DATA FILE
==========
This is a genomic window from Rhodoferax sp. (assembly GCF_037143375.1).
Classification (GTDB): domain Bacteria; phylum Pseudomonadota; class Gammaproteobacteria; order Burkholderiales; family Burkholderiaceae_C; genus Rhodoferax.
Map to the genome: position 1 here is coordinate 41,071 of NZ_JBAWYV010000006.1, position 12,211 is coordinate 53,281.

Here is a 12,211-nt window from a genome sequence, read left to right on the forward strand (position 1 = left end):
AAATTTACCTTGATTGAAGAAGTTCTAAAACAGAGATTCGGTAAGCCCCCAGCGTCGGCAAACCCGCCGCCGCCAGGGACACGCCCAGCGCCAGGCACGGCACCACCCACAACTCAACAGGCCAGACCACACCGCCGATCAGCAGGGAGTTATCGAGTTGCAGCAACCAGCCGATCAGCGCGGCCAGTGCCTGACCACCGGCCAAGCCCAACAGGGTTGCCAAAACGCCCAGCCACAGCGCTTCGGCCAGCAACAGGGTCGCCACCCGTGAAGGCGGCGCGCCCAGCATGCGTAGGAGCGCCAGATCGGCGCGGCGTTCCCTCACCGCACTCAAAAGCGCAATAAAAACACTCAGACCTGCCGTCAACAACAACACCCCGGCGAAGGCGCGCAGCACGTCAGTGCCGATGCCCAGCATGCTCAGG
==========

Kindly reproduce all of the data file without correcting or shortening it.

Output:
This is a genomic window from Rhodoferax sp. (assembly GCF_037143375.1).
Classification (GTDB): domain Bacteria; phylum Pseudomonadota; class Gammaproteobacteria; order Burkholderiales; family Burkholderiaceae_C; genus Rhodoferax.
Map to the genome: position 1 here is coordinate 41,071 of NZ_JBAWYV010000006.1, position 12,211 is coordinate 53,281.

Here is a 12,211-nt window from a genome sequence, read left to right on the forward strand (position 1 = left end):
AAATTTACCTTGATTGAAGAAGTTCTAAAACAGAGATTCGGTAAGCCCCCAGCGTCGGCAAACCCGCCGCCGCCAGGGACACGCCCAGCGCCAGGCACGGCACCACCCACAACTCAACAGGCCAGACCACACCGCCGATCAGCAGGGAGTTATCGAGTTGCAGCAACCAGCCGATCAGCGCGGCCAGTGCCTGACCACCGGCCAAGCCCAACAGGGTTGCCAAAACGCCCAGCCACAGCGCTTCGGCCAGCAACAGGGTCGCCACCCGTGAAGGCGGCGCGCCCAGCATGCGTAGGAGCGCCAGATCGGCGCGGCGTTCCCTCACCGCACTCAAAAGCGCAATAAAAACACTCAGACCTGCCGTCAACAACAACACCCCGGCGAAGGCGCGCAGCACGTCAGTGCCGATGCCCAGCATGCTCAGG